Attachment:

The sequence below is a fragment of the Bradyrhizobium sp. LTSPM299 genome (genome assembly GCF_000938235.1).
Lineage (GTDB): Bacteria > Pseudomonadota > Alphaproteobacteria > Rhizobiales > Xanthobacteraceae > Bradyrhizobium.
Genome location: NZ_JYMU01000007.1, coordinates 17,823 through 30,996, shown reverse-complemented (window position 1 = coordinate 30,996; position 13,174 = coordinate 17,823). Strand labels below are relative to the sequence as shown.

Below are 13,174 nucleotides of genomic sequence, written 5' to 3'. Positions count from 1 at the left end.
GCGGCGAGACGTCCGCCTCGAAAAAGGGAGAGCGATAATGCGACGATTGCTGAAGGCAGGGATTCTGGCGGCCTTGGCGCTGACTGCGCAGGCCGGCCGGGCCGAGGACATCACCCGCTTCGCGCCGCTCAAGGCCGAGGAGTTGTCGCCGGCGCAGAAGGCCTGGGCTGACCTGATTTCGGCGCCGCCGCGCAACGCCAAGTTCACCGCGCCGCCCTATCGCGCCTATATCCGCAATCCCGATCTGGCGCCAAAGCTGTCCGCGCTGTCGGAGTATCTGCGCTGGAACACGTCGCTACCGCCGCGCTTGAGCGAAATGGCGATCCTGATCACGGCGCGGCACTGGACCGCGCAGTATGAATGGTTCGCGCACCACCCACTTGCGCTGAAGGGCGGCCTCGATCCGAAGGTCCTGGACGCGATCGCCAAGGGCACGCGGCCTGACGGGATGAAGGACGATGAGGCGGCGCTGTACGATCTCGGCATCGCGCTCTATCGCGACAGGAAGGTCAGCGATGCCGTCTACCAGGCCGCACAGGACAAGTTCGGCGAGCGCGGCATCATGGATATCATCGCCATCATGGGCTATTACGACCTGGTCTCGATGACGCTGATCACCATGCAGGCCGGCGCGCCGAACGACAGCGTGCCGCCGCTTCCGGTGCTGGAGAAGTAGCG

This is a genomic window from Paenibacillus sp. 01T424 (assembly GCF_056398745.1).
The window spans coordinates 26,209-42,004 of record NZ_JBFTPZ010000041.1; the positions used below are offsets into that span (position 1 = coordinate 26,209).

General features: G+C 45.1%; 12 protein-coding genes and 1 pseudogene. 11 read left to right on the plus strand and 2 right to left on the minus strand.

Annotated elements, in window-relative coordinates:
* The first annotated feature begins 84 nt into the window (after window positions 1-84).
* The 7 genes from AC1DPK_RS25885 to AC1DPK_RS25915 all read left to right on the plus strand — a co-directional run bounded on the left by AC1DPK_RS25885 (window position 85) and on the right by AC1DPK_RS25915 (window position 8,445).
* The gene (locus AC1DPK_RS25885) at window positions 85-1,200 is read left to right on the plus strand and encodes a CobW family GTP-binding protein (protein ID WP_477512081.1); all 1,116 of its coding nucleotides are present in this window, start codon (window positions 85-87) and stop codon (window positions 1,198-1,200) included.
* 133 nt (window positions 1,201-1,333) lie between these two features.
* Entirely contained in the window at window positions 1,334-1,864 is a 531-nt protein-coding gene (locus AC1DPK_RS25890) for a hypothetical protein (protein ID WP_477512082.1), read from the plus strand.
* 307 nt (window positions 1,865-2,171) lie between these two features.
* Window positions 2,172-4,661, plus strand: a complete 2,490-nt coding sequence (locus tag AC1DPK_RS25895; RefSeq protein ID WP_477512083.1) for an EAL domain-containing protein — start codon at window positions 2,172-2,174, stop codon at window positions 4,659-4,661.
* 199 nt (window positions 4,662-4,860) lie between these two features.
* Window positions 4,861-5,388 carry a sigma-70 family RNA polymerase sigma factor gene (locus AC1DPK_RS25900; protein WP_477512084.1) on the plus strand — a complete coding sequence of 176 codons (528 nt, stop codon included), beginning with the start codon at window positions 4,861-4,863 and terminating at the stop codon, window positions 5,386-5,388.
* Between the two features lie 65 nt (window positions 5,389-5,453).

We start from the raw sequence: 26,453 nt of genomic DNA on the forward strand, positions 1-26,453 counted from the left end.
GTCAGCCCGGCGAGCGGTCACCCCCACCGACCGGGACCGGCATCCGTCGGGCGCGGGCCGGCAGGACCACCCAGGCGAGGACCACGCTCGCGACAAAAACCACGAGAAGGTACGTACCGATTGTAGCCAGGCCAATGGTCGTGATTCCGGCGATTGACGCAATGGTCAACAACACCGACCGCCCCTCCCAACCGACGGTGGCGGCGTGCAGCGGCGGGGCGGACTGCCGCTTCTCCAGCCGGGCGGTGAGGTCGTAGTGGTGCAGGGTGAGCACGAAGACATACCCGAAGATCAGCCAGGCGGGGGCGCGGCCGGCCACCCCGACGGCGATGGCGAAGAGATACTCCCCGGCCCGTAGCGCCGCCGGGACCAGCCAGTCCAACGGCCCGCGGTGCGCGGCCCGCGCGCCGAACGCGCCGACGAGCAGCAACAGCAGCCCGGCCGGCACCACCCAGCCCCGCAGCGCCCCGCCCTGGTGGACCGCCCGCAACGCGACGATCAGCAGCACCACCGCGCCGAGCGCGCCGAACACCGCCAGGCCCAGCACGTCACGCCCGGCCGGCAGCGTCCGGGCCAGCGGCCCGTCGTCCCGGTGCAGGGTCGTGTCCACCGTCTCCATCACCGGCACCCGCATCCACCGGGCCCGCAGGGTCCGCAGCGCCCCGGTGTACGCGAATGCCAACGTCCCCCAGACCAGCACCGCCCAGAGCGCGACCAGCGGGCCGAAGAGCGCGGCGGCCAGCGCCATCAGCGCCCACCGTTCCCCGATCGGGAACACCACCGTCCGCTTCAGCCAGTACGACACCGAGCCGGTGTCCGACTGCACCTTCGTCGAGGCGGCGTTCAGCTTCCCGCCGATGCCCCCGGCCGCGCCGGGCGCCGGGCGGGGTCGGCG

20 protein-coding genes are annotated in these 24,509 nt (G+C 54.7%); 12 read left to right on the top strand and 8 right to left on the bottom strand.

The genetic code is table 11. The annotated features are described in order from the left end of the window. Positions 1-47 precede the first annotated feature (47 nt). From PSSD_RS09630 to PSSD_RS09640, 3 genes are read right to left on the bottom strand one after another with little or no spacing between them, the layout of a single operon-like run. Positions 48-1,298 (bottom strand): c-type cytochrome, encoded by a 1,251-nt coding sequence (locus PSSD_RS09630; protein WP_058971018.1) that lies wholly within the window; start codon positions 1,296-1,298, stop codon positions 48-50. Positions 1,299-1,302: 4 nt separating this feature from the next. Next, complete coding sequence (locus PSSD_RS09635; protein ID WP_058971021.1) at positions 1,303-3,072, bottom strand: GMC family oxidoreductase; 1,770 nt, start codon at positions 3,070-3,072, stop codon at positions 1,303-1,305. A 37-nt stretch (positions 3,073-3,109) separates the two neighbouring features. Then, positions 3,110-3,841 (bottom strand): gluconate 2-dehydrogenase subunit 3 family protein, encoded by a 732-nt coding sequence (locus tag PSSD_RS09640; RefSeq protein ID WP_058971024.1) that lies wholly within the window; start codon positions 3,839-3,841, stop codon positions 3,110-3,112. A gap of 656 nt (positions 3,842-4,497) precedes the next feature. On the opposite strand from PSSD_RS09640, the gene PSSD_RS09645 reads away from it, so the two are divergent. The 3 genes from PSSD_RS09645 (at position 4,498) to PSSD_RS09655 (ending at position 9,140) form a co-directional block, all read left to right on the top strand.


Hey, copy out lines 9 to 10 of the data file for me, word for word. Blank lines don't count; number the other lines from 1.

Annotated elements, in window-relative coordinates:
* The first annotated feature begins 84 nt into the window (after window positions 1-84).